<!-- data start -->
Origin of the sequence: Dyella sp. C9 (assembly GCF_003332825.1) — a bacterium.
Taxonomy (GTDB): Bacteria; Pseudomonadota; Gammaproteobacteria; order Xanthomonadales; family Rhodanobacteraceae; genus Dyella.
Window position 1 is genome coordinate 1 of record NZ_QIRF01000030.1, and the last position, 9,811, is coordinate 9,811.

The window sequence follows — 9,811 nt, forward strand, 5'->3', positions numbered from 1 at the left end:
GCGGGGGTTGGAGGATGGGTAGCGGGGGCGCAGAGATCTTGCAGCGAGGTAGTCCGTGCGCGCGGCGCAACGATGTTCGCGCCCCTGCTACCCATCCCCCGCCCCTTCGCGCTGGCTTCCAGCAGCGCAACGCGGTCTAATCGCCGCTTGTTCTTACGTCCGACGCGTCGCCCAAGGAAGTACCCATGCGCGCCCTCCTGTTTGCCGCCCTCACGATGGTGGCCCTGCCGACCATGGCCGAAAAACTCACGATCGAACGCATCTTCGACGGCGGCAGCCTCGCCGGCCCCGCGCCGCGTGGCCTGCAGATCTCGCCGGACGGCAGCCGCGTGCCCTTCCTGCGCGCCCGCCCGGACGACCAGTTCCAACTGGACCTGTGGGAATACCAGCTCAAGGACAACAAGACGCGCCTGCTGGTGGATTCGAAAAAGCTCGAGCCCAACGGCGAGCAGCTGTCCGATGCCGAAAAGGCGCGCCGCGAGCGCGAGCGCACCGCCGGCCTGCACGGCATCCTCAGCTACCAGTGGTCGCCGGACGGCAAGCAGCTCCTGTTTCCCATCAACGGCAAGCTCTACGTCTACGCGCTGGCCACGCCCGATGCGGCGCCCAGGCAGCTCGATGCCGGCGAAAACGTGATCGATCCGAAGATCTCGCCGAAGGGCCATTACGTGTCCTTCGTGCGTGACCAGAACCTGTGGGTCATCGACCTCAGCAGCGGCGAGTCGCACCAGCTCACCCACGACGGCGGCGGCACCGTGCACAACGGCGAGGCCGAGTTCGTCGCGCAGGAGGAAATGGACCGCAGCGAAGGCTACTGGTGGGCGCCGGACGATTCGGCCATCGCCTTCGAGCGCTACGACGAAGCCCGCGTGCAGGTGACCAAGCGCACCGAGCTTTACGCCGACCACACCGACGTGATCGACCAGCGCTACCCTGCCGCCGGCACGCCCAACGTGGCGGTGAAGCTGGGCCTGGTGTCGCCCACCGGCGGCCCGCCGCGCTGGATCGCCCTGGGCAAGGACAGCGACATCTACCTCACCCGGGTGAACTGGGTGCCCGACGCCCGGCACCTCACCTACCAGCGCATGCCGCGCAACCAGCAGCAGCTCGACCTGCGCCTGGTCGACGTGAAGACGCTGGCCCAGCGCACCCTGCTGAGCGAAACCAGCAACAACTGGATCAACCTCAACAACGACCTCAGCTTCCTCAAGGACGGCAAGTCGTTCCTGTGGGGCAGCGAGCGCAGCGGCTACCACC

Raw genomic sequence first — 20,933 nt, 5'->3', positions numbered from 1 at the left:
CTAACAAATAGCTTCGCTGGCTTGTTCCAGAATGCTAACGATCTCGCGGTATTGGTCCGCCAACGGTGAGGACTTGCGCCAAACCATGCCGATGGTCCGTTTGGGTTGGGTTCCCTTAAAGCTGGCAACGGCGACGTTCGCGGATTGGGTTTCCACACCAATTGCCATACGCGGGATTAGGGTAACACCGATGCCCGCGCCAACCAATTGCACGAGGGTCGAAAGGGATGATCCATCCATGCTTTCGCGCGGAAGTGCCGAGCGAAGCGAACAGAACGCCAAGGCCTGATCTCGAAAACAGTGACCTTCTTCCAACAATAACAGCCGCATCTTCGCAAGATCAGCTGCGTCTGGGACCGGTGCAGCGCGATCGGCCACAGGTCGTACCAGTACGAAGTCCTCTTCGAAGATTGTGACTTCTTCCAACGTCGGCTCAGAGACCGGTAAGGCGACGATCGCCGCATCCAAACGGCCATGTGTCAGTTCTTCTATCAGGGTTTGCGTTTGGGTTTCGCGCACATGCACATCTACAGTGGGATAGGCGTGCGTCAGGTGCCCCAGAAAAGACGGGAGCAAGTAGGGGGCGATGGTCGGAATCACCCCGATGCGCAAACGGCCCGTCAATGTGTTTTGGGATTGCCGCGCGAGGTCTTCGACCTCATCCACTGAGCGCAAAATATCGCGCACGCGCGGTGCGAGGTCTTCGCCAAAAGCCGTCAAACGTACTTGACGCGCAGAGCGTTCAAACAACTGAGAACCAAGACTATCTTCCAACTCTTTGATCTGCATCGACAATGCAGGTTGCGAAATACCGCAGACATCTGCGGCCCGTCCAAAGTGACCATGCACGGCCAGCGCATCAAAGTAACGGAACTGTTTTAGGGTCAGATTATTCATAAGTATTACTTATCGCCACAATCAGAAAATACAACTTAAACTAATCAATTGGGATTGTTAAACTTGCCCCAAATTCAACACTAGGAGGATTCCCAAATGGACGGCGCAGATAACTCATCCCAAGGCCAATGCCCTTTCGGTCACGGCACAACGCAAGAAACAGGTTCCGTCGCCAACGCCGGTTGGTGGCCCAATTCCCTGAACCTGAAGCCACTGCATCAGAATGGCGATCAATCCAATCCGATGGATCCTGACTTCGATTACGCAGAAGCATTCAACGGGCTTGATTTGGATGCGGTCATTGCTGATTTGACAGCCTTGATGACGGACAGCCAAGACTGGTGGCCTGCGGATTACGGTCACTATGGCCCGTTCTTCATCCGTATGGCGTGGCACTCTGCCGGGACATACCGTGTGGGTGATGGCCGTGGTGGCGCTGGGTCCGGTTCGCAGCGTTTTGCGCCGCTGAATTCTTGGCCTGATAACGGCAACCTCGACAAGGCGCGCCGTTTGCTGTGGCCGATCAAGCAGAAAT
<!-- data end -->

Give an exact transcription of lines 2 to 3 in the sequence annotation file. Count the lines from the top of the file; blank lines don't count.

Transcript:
Taxonomy (GTDB): Bacteria; Pseudomonadota; Gammaproteobacteria; order Xanthomonadales; family Rhodanobacteraceae; genus Dyella.
Window position 1 is genome coordinate 1 of record NZ_QIRF01000030.1, and the last position, 9,811, is coordinate 9,811.